Renee Jarvie’s trip began like any other. She farewelled her family and friends and boarded a flight out of Sydney, Australia, bound for the Nepalese capital of Kathmandu.
Some 15 hours later, close to midnight local time, Ms Jarvie, a registered nurse at Ramsay Health Care’s Westmead and North Shore private hospitals in Sydney, disembarked the aircraft at Tribhuvan Airport, the region’s main air terminal. It was June 26, the start of a week-long volunteering effort and she was excited to visit Nepal for the first time.
But when she arrived, the effects of the deadly Gorkha earthquake that struck Nepal nine weeks earlier immediately revealed themselves.
“I’ve never seen anything like it,” Ms Jarvie said, recounting the car ride from the airport to her accommodation at a volunteer house in Dhapasi, one of the many affected villages in Kathmandu Valley. “The chaotic traffic, muddy, polluted roads and poverty on the streets was beyond belief.”
The 7.8 magnitude earthquake struck on April 25, 2015. It claimed over 9,000 lives and injured more than 23,000 people. Major cities, including Kathmandu, the capital and the nerve centre of the country’s economy, were badly damaged. Historic buildings and monuments that had stood for hundreds of years had been brought down.
“There was nothing left,” Ms Jarvie said. “The houses or other structures that were destroyed, there was nothing standing. There were buildings leaning to one side and the lower levels of seven story houses were completely crushed.”
The country’s rural areas were hit the hardest by the earthquake and its continuing aftershocks. Barpak, a tiny settlement of about 1,200 homes in the Gorkha district in western Nepal, lies at the site of the quake’s epicentre and was completely flattened. Other remote villages were badly damaged and relief efforts to those outlying areas were hindered by avalanches.
The quake released such incredible energy that it moved Mount Everest, the world’s tallest peak, more than an inch to the southwest and triggered a powerful avalanche on the south slopes. The slide claimed 19 lives, making April 25, 2015 the deadliest day in history on the mountain.
As Nepal reeled from its worst natural disaster since the Nepal-Bihar earthquake in 1934, Ms Jarvie was determined to help. “When the earthquake came, the Nepalese Nurses Association said the healthcare system over there was struggling,” she said.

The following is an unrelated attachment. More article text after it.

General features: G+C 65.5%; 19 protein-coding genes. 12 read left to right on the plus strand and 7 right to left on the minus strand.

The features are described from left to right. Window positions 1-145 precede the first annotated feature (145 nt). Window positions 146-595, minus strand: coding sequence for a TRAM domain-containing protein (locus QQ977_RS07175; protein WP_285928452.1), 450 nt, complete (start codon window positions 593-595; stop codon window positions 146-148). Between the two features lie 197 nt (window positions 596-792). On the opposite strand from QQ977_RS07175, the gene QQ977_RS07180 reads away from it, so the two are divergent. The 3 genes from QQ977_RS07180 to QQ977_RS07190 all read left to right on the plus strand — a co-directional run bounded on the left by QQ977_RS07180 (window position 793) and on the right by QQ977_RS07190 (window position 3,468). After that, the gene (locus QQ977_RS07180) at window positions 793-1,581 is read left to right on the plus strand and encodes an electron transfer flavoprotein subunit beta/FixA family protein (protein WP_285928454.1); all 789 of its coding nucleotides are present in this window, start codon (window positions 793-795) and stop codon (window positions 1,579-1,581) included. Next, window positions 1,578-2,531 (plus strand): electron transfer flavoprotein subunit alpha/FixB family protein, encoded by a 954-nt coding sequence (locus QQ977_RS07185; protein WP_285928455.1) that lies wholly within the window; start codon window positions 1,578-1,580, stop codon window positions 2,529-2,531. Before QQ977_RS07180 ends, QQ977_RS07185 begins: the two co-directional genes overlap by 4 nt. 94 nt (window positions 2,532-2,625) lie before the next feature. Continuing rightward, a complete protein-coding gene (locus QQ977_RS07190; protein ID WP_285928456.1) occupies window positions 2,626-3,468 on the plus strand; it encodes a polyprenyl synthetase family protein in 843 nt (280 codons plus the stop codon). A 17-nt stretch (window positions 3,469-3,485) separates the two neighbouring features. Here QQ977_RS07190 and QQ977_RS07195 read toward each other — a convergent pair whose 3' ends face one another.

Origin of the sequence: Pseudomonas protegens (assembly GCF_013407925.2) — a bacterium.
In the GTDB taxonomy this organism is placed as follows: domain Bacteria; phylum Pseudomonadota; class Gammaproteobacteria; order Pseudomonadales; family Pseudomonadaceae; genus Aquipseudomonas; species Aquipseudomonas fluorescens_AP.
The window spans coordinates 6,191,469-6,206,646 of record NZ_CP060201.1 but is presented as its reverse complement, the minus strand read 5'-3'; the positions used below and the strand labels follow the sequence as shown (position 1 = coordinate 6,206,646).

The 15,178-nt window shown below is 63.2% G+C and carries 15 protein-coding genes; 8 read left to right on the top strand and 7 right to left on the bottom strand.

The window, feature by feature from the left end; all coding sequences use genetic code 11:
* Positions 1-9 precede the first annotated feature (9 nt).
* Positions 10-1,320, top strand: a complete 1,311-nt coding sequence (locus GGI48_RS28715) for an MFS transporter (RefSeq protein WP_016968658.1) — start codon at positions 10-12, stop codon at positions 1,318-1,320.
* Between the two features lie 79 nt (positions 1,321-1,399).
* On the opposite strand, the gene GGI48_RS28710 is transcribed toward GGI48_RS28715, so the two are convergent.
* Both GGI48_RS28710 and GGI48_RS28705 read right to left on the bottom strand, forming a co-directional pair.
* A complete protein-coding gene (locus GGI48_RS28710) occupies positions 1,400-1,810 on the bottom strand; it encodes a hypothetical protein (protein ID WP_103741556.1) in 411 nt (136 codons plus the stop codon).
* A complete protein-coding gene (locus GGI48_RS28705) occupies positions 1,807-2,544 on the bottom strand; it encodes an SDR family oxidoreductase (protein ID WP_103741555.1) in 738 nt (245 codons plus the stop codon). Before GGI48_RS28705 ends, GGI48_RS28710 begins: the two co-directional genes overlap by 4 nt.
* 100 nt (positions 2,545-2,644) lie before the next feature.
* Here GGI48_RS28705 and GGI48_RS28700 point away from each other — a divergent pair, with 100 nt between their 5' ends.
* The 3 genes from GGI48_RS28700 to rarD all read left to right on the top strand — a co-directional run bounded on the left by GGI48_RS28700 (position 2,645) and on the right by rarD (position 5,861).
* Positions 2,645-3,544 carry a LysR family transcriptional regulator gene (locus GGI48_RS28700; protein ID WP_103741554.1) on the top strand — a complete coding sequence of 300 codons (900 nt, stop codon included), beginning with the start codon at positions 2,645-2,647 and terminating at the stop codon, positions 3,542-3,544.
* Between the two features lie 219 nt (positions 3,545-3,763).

“I emailed Volunteer Nepal and said I had a week off work over my birthday and I was happy to donate my time if they thought I could help. I didn’t want to hinder the recovery efforts. Sometimes when disasters occur everyone rushes over and it’s not always beneficial, but they said there’s things to do and people to see and it would be brilliant if I came.”
Ms Jarvie had planned to spend her annual leave in Hawaii, celebrating her 30th birthday. Those plans were hastily pushed aside when Volunteer Nepal approved her application. “I thought, ‘I can’t go to Hawaii when I can go and help people’,” she said. “That didn’t feel right.”
Formed in 2004 by American Michael Hess, Volunteer Nepal aims to enhance the relationship between the Nepalese people and volunteers visiting the country. In the aftermath of the earthquake, its role was particularly pertinent.
Nepal’s hospitals, especially those in Kathmandu, were flooded with patients, with thousands in need of care for acute injuries. The healthcare system was so overrun that patients were being treated in the streets when hospitals could no longer cope with the demand.
“In some cases, there were no monitors at the hospitals,” Ms Jarvie said. “To see an ICU patient not being monitored was mind-blowing.”
Foreign volunteers from various countries assisted locals and provided a helping hand in the overall functioning of the hospitals. They were everywhere from the trauma centre to the help desk. Some even supported doctors during surgeries, while others helped out in schools.
Ms Jarvie was based at EDUC-Nepal – an organisation committed to improving the education of Nepal’s underprivileged children. There, she treated orphans and children with disabilities. Her task was made more difficult by the absence of technology and the equipment she has access to in Australia’s hospitals.
“I would immediately think back to what I would do back home,” she said. “That was impossible to do [in Nepal]. The simplicity of what I found, with no x-ray, CT, pathology or monitoring systems, I quickly realised I had to go back to our nursing training of look, listen and feel. Although language was a barrier, a simple smile or holding of a hand spoke a thousand words.”
When the earthquake struck, many Australians in Nepal immediately fled the country, returning hurriedly to the comforts of home in Australia. Ms Jarvie identified it as an opportunity to make a difference and did the opposite.
“I’ve never been to a country like that before,” she said. “To see people living in sub-standard housing and with no money was confronting. But they were the happiest people despite what had happened to them. I often found myself getting teary because they were just so happy.
“Leaving [was the hardest part]. I don’t feel as if I did enough. I wish I could have helped more. It was hard to go.”
Ms Jarvie plans to return to Nepal later this year. The length of that trip, however, is not fixed. “I haven’t put a timeframe on it. You don’t know until you get to the villages how much you can do,” she said.